I love people whe say they would never use soap made with lye, not knowing that ALL soap is made with lye then the chemical reaction that happens with the lye, water, oils, heat and time burns off all the lye making the soap safe to use on your skin.
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Old 01-22-2012, 01:48 PM   #26
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Originally Posted by Bobby_Boomer View Post
Ever since I've gone low-carb I've eaten a half dozen black olives per day on my salad.

I have been reading a lot about the plastic lining inside of cans containing Bisphenol A (BPA) which isn't supposed to be good for you.

From the Mayo Clinic:
...the National Toxicology Program at the Department of Health and Human Services says it has "some concern" about the possible health effects of BPA on the brain, behavior and prostate gland of fetuses, infants and children. This level of concern is midway on its five-level scale, which ranges from serious to negligible. The Food and Drug Administration now shares this level of concern and is taking steps to reduce human exposure to BPA in the food supply by finding alternatives to BPA in food containers. ...

And a lot of other sites are much more severe. The Mayo is about as friendly to BPA as the negative sites get.

From Scientific American Magazine:Link
...Since at least 1936 it has been known that BPA mimics estrogens, binding to the same receptors throughout the human body as natural female hormones. And tests have shown that the chemical can promote human breast cancer cell growth as well as decrease sperm count in rats, among other effects. These findings have raised questions about the potential health risks of BPA, especially in the wake of hosts of studies showing that it leaches from plastics and resins when they are exposed to hard use or high temperatures (as in microwaves or dishwashers).

I have a brain and a prostate so perhaps I should limit the BPA. One of the things the Mayo Clinic recommends is to reduced the use of canned foods.

So I started wondering why do Black Olives come in cans when Green Olives come in jars. So I googled it and found pretty much universal agreement on this:

So: what is the artificial ripening process that makes it necessary to can canned olives? I spoke to Rosemarie Fusano of the Fusano Olive Company and she gave me the rundown:

Once harvested, [the olives] are placed in a water/lye solution in a holding tank where oxygen is piped in. After 24 to 48 hours the lye is washed away and the olives have turned black from the addition of oxygen. The purpose of the lye is to penetrate the fruit almost down to the pit. This makes the olive edible right from the start. Once the lye is washed away, a fresh brine solution is prepared and ferrous gluconate is added, which sets the color. The olives are then ready to be canned. A light brine solution is prepared and added to the olives in the can. Because the olives are then in an anaerobic environment, the chance of botulism developing is great. Therefore, the fruit must be cooked in cans for a certain amount of time.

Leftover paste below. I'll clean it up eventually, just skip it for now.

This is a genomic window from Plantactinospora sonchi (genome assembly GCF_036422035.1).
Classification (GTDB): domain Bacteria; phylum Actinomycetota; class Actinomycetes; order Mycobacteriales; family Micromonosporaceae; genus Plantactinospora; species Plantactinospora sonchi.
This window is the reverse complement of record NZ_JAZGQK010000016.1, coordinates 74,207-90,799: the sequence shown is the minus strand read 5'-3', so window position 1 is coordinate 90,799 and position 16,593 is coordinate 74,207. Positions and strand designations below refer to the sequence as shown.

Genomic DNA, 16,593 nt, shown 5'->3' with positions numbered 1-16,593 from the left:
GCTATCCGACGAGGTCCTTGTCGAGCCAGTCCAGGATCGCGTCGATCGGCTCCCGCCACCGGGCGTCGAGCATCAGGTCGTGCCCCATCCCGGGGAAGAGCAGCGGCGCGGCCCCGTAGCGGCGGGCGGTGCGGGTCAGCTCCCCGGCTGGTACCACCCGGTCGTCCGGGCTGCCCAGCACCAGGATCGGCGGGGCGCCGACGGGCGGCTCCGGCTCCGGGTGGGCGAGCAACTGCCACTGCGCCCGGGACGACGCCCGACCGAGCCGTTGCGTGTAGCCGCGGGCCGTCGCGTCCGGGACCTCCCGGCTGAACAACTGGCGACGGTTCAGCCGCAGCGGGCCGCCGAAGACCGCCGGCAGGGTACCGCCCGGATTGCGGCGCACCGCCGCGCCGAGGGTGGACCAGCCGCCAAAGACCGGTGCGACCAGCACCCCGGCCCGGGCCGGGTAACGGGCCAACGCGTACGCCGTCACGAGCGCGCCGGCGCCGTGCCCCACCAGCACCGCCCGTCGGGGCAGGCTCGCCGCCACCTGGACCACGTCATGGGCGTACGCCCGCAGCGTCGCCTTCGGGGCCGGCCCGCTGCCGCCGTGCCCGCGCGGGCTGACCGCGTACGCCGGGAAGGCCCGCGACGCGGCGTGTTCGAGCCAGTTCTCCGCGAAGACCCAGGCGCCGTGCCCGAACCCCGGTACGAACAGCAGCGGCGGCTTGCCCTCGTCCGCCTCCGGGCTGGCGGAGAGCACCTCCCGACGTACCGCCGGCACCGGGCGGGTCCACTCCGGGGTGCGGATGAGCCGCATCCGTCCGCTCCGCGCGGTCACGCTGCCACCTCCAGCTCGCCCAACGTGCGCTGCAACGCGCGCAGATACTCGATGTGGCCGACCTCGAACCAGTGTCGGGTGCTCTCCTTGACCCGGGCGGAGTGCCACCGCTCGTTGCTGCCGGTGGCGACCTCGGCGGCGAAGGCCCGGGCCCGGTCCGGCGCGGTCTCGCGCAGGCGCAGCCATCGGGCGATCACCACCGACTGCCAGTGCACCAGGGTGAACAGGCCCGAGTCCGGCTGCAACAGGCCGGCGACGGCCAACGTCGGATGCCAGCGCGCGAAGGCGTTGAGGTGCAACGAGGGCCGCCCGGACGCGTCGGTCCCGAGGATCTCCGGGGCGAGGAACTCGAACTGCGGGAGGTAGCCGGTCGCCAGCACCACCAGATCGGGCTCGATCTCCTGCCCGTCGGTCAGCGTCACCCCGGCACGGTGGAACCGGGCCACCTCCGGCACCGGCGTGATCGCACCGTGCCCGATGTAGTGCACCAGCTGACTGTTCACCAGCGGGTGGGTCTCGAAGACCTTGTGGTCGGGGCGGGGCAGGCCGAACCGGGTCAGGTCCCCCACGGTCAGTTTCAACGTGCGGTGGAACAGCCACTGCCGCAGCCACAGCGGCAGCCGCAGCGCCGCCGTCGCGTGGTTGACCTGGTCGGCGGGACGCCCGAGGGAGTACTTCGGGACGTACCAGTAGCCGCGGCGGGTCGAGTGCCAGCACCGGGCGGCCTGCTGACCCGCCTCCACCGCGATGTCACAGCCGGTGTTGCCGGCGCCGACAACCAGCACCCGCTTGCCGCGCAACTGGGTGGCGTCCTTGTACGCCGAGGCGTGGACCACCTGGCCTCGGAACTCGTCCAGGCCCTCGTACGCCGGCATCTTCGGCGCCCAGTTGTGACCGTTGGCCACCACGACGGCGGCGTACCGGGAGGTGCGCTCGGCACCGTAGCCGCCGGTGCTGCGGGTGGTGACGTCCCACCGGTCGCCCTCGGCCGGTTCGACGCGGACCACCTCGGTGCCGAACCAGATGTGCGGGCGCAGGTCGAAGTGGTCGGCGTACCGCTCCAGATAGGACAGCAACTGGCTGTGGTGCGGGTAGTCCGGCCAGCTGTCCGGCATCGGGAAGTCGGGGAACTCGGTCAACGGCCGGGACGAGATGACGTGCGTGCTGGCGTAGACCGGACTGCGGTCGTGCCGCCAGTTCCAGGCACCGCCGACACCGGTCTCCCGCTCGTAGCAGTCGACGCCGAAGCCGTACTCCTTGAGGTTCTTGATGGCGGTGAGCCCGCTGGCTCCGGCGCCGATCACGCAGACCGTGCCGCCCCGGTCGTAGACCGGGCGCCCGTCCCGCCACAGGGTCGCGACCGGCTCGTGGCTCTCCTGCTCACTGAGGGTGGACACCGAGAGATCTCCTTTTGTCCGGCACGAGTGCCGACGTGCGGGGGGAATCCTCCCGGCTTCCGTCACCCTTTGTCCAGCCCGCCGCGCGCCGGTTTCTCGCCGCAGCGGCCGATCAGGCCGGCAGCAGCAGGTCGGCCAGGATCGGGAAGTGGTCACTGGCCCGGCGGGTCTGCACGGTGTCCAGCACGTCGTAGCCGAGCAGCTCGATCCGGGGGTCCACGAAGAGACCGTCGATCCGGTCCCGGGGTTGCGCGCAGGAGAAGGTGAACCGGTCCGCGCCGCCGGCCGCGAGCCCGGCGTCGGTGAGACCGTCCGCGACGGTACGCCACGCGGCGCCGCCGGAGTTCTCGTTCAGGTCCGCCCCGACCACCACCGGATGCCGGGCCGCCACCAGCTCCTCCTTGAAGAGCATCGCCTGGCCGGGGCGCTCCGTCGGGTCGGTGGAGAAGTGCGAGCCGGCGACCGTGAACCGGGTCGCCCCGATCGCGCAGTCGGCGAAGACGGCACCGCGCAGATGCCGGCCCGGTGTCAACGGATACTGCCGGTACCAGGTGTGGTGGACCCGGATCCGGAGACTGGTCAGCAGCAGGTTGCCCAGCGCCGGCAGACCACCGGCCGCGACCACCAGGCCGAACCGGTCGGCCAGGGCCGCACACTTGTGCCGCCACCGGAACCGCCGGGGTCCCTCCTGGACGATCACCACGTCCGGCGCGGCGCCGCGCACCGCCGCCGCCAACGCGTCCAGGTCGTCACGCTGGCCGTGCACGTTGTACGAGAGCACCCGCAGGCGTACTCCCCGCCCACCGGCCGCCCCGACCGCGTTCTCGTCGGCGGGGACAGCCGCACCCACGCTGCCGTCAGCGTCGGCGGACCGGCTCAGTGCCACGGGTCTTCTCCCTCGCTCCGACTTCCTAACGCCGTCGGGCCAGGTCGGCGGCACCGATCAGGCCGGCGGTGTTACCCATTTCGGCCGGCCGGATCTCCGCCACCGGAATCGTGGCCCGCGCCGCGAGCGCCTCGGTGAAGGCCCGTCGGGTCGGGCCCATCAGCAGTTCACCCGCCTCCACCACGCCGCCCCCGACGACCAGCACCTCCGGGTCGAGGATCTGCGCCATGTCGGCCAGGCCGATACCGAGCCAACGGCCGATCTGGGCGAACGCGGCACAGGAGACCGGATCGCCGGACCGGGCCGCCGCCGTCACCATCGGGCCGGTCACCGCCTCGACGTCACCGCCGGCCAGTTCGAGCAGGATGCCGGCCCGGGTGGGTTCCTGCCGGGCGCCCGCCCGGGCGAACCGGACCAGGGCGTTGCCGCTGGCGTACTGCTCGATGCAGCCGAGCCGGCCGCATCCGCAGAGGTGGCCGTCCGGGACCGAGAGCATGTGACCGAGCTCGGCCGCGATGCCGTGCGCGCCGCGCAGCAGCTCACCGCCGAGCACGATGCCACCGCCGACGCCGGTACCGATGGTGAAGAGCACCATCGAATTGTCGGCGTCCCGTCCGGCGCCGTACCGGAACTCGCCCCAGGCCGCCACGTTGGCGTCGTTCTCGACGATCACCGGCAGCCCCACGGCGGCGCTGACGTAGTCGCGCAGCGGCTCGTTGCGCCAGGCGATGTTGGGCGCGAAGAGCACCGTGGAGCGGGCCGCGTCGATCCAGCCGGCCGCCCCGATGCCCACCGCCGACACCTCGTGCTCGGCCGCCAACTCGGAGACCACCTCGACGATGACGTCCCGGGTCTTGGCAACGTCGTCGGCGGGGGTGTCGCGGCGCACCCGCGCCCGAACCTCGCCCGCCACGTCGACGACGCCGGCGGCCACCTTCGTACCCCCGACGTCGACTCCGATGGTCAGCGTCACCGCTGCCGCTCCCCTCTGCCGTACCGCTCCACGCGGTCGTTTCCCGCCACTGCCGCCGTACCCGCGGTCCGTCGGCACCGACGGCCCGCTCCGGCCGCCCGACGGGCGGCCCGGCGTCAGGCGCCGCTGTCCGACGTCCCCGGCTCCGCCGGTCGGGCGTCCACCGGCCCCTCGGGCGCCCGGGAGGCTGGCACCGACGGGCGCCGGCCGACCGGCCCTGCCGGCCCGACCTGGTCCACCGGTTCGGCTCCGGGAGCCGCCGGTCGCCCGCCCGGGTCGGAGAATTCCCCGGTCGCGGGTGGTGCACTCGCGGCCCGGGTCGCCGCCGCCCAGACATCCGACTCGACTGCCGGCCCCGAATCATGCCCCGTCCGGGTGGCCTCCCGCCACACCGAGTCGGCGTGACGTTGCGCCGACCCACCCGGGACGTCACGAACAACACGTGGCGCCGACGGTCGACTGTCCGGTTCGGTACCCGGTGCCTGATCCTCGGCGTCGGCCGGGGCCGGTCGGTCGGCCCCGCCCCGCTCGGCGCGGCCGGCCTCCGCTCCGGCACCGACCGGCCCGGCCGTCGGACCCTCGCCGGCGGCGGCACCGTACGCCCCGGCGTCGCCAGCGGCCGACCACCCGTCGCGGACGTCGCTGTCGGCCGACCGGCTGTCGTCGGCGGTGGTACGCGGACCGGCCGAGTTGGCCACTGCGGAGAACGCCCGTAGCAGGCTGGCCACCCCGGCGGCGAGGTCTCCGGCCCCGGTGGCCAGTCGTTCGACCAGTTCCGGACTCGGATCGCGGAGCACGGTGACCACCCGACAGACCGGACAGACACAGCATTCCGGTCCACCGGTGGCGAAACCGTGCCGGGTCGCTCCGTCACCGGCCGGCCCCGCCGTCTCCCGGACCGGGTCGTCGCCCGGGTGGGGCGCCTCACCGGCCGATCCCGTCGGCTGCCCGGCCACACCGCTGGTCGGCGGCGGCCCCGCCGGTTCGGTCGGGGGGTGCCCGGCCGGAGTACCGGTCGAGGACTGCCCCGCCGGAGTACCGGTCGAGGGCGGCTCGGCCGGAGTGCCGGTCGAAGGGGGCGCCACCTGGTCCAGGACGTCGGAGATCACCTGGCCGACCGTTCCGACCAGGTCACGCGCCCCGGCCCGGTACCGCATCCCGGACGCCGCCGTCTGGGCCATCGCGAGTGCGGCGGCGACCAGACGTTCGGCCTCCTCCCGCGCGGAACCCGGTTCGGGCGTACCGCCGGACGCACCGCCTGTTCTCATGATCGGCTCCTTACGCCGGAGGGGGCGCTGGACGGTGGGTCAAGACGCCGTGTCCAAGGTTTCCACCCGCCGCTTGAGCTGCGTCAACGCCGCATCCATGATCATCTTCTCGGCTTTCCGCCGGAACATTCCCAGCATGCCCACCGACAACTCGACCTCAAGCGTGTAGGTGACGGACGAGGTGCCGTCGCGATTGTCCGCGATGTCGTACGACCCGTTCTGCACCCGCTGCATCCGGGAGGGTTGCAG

So you can't process artificially ripened olives in jars – the glass wouldn't withstand the cooking temperature.


So commercial black olives aren't really ripe olives after all. They are processed green olives made to look and taste like they are ripe.

The ferrous gluconate isn't anything I worry about but what about the lye and the BPA?

And they are cooking the olives in the BPA lined cans. Hmmmmmm.

So sadly, I am going to err on the side of caution and I'll quit buying canned olives. Too bad I don't care for the green ones

Bobby
Ferrous Gluconate is just iron, the lye solution is not dangerous as it is washed off, but the BPA could be a concern, it would concern me.
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Old 01-22-2012, 03:57 PM   #27
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BPA is indeed a major endocrine disruptor and well worth avoiding, particularly if you're of child-bearing age (I'm a scientist and I research EDs. Fetal development is particularly vulnerable to the hormonal effects of BPA. Obesity and metabolic syndrome have also been correlated with BPA levels in humans. Many lab experiments show that BPA can increase the risk of obesity and diabetes in laboratory animals.)

You can certainly buy black olives in glass jars. Tomato sauce is another food which is good to buy in glass, because the acids in tomatos seem to make more of the BPA in the linings migrate to the food and then to you.
Thanks for this info.
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Old 01-22-2012, 03:58 PM   #28
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Old 01-22-2012, 06:39 PM   #29
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So what makes you think the olives at the olive bar didn't get treated with lye and come in a can before they were put on the bar?
Exactly that. ^

I just eat them. Maybe they'll eventually kill me.
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Old 01-22-2012, 07:11 PM   #30
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Exactly that. ^

I just eat them. Maybe they'll eventually kill me.
But you'll die happy!